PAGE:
This is Iraq’s army, not Allawi’s

Several folks have noted a particularly promising viewpoint in Omar’s description of his voting day experience in Baghdad.

The first thing we saw this morning on our way to the voting center was a convoy of the Iraqi army vehicles patrolling the street, the soldiers were cheering the people marching towards their voting centers then one of the soldiers chanted “vote for Allawi” less than a hundred meters, the convoy stopped and the captain in charge yelled at the soldier who did that and said: “You’re a member of the military institution and you have absolutely no right to support any political entity or interfere with the people’s choice. This is Iraq’s army, not Allawi’s”. This was a good sign indeed and the young officer’s statement was met by applause from the people on the street. The streets were completely empty except for the Iraqi and the coalition forces ‘ patrols, and of course kids seizing the chance to play soccer! [Omar The people have won; Iraq the Model. 30Ja05]

Security was a big issue and well publicized. There were at least three rings with voters being subjected to two body searches before the could get to the inner ring and cast their vote. Shannon Love, in The Chicago Boyz Happy Kill a Terrorist Day noted that what some considered an opportunity was really a honey trap for the terrorist. 8 – 10 did get close and caused another 20 – 30 deaths. This was, by nearly any measure successful security. But there were two other facets that were even more important.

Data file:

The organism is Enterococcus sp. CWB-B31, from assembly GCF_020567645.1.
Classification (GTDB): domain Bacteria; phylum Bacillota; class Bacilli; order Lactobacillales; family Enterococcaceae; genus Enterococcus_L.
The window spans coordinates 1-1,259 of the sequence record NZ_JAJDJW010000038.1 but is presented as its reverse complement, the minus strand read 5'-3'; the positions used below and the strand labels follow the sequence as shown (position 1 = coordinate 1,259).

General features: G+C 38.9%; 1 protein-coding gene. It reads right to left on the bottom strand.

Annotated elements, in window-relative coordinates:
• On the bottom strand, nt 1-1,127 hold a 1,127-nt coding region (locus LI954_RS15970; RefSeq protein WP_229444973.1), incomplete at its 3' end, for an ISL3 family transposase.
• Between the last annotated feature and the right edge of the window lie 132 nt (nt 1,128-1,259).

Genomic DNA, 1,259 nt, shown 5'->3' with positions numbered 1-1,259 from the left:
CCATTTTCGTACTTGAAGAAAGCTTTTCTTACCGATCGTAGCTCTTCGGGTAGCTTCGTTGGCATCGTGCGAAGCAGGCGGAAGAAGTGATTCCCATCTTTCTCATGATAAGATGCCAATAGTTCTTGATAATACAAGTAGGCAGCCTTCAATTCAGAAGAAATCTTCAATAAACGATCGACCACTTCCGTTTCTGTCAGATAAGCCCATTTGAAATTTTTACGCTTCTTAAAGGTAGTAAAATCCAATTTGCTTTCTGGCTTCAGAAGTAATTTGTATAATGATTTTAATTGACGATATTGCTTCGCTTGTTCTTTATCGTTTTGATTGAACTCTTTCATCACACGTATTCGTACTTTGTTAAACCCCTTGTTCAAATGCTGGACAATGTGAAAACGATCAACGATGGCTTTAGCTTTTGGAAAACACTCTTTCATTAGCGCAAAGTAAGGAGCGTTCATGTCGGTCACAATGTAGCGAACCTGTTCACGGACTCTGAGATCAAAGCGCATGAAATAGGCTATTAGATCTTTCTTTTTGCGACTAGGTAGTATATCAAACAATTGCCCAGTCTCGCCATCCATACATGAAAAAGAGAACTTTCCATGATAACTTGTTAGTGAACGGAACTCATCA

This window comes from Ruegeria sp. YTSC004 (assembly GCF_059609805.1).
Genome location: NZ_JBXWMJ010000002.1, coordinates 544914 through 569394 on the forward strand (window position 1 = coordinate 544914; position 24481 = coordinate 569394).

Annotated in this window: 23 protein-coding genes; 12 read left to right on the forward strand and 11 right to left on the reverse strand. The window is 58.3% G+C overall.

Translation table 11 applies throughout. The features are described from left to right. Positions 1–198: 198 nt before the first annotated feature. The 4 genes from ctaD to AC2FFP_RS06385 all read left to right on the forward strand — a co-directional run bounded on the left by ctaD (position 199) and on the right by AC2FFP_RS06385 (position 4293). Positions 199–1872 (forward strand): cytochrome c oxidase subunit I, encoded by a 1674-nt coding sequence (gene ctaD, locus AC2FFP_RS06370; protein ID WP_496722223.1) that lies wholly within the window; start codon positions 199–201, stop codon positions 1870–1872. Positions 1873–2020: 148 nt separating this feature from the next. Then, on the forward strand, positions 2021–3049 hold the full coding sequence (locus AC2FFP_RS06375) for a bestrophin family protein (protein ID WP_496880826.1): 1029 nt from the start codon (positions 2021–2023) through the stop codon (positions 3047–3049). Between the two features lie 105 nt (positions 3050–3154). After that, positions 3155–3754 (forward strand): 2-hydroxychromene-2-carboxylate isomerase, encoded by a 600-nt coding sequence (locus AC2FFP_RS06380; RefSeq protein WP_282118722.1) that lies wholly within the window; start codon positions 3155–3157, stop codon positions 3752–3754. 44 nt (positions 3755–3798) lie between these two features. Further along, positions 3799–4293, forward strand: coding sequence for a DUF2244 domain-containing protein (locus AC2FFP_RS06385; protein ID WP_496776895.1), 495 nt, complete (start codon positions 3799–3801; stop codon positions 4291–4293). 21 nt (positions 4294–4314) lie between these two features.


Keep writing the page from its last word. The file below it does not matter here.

One was the low profile of the US military and the heightened presence of the Iraq National Guard and police. The second was illustrated in Omar’s observation that there is an awareness that the loyalty is due to the country and not to any particular leader.

This matter of loyalty is one that people like Kerry and Kennedy do not seem to grasp. The US has a long history of learning this lesson going back to George Washington and his precedents for the Presidency and to a West Point Military Acadamy ethic that was stressed by the war between the states. From West Point it has propagated to the US military and then to the new Iraqi Guard and Police. It is an important lesson for the maintenance and fidelity of freedom and let us hope it does not get lost.

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